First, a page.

Rustc whining about trait scope when it's in scope


#1

The way I have my project files set, I have lib.rs include!() all the other source files, because… it seems confusing otherwise. I recently tried making a trait to extend the byteorder crate’s functionality by implementing read/writes for my structs. No matter what I try though, rustc complains the trait isn’t in scope:

vector3.rs:

pub trait ReadVector3: ReadBytesExt
{
  #[inline]
  fn read_v3<T: ByteOrder>(&mut self) -> Result<Vector3>
  {
    let mut buf = [0; 12];
    self.read_exact(&mut buf)?;
    Ok(Vector3
    {
      x: T::read_f32(&buf),
      y: T::read_f32(&buf),
      z: T::read_f32(&buf),
    })
  }
}

pub trait WriteVector3: WriteBytesExt
{
  #[inline]
  fn write_v3<T: ByteOrder>(&mut self, n: Vector3) -> Result<()>
  {
    let mut buf = [0; 12];
    T::write_f32(&mut buf, n.x);
    T::write_f32(&mut buf, n.y);
    T::write_f32(&mut buf, n.z);
    self.write_all(&buf)
  }
}

bounding_box.rs:

pub trait ReadBoundingBox: ReadVector3
{
  #[inline]
  fn read_bb<T: ByteOrder>(&mut self) -> Result<BoundingBox>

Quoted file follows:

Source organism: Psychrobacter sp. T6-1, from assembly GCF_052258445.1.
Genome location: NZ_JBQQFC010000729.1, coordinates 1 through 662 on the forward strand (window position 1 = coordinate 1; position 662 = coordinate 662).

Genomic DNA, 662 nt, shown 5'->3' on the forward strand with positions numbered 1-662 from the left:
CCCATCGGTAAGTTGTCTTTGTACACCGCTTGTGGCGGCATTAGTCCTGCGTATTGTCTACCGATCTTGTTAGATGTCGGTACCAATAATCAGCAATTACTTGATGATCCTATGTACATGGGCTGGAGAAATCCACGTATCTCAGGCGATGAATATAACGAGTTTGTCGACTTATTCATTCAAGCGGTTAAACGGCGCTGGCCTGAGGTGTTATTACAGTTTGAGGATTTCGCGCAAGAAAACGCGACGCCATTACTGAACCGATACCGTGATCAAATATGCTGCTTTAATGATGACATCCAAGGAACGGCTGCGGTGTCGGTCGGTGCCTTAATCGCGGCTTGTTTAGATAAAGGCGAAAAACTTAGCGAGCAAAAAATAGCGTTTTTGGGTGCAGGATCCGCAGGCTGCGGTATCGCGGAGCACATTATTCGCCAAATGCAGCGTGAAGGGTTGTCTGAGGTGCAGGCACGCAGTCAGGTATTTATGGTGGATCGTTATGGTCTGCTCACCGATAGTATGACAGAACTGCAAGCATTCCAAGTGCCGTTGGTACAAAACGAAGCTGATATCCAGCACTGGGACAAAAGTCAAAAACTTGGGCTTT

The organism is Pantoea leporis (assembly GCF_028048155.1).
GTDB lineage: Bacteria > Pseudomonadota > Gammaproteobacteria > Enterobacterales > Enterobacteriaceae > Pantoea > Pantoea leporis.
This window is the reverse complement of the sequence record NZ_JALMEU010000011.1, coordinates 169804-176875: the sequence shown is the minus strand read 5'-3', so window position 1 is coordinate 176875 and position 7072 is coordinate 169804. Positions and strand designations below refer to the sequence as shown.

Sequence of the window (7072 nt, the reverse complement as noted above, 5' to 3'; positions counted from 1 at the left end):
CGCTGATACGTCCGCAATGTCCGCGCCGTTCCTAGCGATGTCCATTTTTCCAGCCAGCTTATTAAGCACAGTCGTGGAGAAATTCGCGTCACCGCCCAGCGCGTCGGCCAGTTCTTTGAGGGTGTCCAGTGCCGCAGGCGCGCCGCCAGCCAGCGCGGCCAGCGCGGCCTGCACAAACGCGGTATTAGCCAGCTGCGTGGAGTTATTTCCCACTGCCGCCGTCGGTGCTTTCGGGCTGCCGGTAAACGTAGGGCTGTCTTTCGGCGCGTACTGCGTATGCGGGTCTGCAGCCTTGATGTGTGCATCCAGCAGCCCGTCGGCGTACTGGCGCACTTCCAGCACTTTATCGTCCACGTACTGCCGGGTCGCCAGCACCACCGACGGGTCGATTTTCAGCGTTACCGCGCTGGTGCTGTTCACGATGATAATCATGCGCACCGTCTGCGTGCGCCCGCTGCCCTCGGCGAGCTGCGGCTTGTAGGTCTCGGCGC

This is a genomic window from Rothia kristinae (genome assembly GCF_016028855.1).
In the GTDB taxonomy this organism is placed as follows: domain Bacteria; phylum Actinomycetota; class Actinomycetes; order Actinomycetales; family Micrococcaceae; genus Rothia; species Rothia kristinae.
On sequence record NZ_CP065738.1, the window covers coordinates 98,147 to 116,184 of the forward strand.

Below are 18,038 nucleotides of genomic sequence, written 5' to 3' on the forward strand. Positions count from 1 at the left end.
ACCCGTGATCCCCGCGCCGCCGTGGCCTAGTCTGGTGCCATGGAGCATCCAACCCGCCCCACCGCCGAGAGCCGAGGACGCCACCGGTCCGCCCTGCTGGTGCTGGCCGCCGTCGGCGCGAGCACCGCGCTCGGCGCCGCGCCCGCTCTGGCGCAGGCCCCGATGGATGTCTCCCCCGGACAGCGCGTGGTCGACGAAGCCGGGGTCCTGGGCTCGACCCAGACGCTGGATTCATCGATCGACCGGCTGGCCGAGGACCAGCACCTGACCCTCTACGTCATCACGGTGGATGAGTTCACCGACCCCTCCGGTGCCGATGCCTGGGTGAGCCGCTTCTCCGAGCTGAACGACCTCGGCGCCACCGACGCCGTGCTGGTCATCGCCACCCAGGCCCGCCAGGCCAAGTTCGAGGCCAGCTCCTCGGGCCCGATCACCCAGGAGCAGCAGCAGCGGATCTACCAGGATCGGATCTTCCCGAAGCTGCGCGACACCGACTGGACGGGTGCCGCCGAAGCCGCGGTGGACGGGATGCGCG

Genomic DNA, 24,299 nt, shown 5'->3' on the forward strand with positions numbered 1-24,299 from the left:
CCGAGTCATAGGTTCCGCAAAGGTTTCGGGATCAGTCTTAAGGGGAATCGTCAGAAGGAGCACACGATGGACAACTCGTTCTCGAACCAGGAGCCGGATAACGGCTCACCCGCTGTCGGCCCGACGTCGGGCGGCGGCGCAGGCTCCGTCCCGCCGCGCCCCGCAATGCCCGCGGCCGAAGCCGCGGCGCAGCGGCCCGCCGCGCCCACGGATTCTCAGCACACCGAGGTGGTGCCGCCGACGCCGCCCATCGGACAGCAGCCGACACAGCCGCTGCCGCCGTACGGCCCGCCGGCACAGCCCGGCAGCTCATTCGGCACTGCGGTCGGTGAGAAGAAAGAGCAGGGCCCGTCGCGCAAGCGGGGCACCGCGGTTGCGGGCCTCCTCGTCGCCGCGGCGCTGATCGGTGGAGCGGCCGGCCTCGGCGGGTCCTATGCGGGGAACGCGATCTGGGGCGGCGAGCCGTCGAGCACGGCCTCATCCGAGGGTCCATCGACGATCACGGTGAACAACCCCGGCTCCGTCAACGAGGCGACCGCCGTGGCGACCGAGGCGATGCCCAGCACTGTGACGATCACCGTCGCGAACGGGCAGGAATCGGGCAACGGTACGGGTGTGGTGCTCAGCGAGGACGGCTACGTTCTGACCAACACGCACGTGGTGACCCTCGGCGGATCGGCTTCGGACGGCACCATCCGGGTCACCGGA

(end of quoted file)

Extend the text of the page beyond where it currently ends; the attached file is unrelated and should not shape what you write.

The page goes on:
{
    let mut buf = Cursor::new([0; 24]);
    self.read_exact(buf.get_mut())?;
    Ok(BoundingBox
    {
      min: buf.read_v3::<T>()?,
      max: buf.read_v3::<T>()?,
    })
  }
}

pub trait WriteBoundingBox: WriteVector3
{
  #[inline]
  fn write_bb<T: ByteOrder>(&mut self, n: BoundingBox) -> Result<()>
  {
    let mut buf = Cursor::new([0; 24]);
    buf.write_v3::<T>(n.min)?;
    buf.write_v3::<T>(n.max)?;
    self.write_all(&buf)
  }
}

lib.rs:

extern crate byteorder;

use byteorder::{ByteOrder,ReadBytesExt,WriteBytesExt};
use std::io::{Cursor,Result};

include!("bounding_box.rs");
include!("vector3.rs");

#2

You haven’t implemented any of your traits for any types. You can only invoke a trait’s methods on types that implement that trait. Check out Implementing a Trait on a Type.

If you want for example ReadVector3 implemented for all types that implement std::io::Read, that would look like:

impl<R: Read + ?Sized> ReadVector3 for R {}

#3

Hm. When I looked at byteorder’s docs, it seemed automatic, which, me being kind of new to Rust, thought it was implicit. Additionally, if I’m supposed to do that, there’s a problem. I tried implementing a trait once before for the f32 type and rustc complained about it not being a type within my crate.


#4

This isn’t an implementation of ReadBytesExt; it’s just a requirement that any type you implement ReadVector3 for must already implement ReadBytesExt.

It’s not automatic; it’s just that byteorder implements ReadBytesExt for any type which also implements Read like so:

impl<R: io::Read + ?Sized> ReadBytesExt for R {}

so that when you use byteorder::ReadBytesExt, any types that already implement Read can use the stuff from ReadBytesExt.

When you implement a trait for a type, either the trait or the type (or both) must be in your crate. So you could implement, for example, Read for one of your types, or as dtolnay mentioned, you could implement ReadVector3 for someone else’s types.


#5